String[] potentialPackageNames = {
for (String packageName : potentialPackageNames) {
    try {
        View view = createView(packageName, viewName);
        if (view != null) {
            return view;
    } catch (ClassNotFoundException e) {

In each iteration, the createView() method attempts to invoke the constructor:

TextView textView = (TextView) context
        .loadClass(packageName + ".TextView")

b) Custom Views

On the other hand, for custom Views it is impossible for LayoutInflater to guess the location of their sources. That is exactly why Android requires their fully qualified names in XML layouts, which LayoutInflater can directly use for invoking their constructors:

RecyclerView recyclerView = (RecyclerView) getContext()

In case the loadClass() call results in a ClassNotFoundException because an invalid View was found in our XML layout, LayoutInflater re-throws it as an “Error inflating class” exception.

And that’s it.

With each inflation, LayoutInflater links the instantiated View to its parent ViewGroup and its children Views, essentially creating a tree of our View hierarchy. The View then simply traverses these links every time findViewById() gets called.

The use of reflection by LayoutInflater makes it an expensive and slow process, which is one of the reasons we should avoid complex View hierarchies. Not doing so directly affects the startup time for Activities, Fragments or any adapter backed ViewGroup.

There’s another interesting step involved in the inflation of layouts that I decided not to include in this article because of its complexity: Layout Factories. They are classes that can hook into the inflation process for generating their own Views and are used by AppCompat (for backporting material design to API levels below Lollipop) and Calligraphy (for applying custom fonts without using custom Views). Look at the Calligraphy source for more details on how layout factories are used.

Read more

Interface design has moved from Photoshop to a new contender: Sketch. Designed by Bohemian Coding, a company with less than 20 people, it has eclipsed the nearly 5-billion dollar behemoth, Adobe, to capture more than a third of the market for digital design. There are lots of good articles and blog posts that one can read to get the hang of it (for switching from Photoshop check here, for the learning community behind Sketch here and the Sketch collection on Medium here).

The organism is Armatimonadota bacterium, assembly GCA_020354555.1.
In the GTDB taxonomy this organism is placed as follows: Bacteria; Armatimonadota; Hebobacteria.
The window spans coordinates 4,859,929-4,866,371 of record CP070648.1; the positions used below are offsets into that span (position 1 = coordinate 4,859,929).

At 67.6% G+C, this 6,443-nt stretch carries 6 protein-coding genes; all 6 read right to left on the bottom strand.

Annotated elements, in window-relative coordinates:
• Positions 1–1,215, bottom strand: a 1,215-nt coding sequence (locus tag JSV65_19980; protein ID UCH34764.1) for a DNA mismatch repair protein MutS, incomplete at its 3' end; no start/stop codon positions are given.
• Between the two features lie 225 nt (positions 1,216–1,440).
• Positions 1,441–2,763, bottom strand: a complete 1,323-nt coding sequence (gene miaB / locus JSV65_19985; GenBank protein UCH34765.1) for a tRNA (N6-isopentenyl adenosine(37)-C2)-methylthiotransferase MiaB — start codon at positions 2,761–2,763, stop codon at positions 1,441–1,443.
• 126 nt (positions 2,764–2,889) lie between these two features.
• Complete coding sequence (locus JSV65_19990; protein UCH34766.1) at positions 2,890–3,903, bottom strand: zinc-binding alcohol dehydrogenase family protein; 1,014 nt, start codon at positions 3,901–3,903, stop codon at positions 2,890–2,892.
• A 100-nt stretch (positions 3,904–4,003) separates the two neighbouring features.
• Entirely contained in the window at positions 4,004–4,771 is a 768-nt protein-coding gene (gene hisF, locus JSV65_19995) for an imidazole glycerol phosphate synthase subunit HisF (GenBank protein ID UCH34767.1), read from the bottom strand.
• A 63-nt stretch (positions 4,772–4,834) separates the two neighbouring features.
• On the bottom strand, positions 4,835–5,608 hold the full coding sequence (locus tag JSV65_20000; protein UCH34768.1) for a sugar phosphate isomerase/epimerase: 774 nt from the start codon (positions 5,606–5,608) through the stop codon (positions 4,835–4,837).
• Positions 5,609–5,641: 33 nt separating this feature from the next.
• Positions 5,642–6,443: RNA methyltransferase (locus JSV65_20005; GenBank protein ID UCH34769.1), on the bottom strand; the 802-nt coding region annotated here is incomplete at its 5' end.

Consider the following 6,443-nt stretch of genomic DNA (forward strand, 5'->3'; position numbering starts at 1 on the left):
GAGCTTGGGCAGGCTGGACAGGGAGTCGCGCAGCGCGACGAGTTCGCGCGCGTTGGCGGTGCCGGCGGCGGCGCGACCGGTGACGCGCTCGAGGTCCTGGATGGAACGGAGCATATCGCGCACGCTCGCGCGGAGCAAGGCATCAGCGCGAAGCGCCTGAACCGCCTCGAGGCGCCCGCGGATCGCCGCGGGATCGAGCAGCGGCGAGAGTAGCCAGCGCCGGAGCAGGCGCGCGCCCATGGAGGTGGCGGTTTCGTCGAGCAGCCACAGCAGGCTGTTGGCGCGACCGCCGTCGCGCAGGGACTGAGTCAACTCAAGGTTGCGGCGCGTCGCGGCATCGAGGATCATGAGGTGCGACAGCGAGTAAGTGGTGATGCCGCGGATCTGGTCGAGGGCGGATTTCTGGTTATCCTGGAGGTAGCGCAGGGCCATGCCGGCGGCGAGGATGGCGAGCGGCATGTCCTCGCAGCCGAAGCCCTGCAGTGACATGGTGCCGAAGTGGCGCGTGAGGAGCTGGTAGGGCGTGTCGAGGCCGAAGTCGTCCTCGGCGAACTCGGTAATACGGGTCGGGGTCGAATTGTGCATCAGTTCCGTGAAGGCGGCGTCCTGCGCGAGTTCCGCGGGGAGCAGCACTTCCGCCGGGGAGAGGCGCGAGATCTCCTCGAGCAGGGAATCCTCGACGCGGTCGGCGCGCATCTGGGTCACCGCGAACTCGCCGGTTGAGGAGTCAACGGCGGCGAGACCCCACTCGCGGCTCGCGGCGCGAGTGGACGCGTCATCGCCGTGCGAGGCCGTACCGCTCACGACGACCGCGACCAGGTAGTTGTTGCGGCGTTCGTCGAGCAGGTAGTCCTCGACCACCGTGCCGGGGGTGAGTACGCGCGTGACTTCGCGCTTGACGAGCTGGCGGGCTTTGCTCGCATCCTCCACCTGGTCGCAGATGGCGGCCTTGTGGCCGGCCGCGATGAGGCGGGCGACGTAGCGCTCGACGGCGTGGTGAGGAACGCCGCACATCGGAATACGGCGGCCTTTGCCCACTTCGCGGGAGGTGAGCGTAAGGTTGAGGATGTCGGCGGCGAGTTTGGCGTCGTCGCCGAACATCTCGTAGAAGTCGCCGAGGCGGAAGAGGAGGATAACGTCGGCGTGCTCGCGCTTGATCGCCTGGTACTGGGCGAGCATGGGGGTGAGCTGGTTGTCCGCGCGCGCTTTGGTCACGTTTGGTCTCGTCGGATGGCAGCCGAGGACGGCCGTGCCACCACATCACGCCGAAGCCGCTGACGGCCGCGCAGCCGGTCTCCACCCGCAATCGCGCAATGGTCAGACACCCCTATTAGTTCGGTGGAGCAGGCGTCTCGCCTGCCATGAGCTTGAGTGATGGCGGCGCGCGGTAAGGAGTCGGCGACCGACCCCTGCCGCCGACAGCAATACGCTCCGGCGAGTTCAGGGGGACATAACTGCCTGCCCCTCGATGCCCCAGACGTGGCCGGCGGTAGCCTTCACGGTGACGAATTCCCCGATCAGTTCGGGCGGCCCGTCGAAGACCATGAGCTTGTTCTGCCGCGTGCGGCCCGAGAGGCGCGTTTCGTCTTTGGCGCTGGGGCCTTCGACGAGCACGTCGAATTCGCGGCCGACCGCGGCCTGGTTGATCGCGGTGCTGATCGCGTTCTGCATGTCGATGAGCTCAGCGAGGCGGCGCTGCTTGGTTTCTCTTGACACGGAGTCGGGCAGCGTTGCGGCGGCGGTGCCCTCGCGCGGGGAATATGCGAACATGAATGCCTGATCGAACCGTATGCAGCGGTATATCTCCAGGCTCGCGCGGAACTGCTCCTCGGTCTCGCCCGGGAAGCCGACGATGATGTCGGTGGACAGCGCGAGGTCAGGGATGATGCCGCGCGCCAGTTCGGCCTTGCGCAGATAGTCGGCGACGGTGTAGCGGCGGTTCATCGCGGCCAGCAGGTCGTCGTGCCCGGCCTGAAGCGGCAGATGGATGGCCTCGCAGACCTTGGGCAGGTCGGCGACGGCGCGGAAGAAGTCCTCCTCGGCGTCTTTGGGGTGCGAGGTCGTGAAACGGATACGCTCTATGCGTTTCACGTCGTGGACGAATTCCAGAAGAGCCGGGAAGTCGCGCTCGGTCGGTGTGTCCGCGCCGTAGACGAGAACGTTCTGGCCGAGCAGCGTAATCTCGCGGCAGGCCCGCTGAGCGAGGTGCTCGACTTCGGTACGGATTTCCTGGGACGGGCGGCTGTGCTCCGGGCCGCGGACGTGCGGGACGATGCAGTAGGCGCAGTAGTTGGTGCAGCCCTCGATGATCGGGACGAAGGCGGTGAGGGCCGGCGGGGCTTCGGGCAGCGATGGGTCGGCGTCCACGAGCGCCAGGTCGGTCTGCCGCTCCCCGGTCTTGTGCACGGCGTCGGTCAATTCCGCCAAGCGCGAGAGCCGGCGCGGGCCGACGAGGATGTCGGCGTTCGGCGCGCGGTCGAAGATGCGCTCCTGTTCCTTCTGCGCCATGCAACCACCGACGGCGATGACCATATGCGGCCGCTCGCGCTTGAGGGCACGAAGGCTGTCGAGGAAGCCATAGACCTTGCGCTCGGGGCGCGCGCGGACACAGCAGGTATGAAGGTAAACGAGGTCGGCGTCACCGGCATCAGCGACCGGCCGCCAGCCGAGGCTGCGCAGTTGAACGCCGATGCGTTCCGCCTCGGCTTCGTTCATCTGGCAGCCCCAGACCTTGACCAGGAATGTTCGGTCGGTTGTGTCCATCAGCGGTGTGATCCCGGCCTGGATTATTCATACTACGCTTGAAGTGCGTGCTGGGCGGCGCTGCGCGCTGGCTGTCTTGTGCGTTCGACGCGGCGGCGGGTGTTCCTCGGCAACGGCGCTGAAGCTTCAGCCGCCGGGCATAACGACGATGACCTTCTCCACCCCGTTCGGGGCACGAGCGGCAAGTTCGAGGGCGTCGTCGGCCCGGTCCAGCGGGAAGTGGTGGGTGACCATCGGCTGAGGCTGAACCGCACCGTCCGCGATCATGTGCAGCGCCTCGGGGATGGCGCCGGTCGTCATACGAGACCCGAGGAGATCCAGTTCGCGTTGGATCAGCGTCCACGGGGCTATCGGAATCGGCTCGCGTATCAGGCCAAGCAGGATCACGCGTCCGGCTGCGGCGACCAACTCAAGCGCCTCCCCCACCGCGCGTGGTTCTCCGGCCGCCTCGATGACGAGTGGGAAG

We challenge our tools all the time and I am personally very excited to see the evolution of live-collaboration within tools like Figma for instance. However, in this article, I want to share how I use Sketch, what works for me and what I have learned along the way.

Things to consider before you even start…

Following a few simple steps can simplify your life, especially when you work on large projects or when more then one person is working on the same Sketch file. Even though I know that following these rules can be annoying at times, for me it proves itself worthwhile every single time.

Always work on a clean file…

That sounds obvious, but it’s very crucial to actually do it. I structure my files by the features of the application that I am designing. For example, if I were working on a mobile taxi-hailing app, I might structure my file as follows:

  • 01-Login
  • 02-Home
  • 03–Ride
  • 04-Food
  • …and so on and so forth

That means I use one page for each flow or a feature. That allows me to name Pages and Artboards in a way that when we present work to each other or clients, it’s easy to identify exactly which screen we are talking about.

Since every Artboard across our Sketch document now has a unique ID, I can identify each Artboard individually and don’t have any duplicates like Enter Name or Menu etc.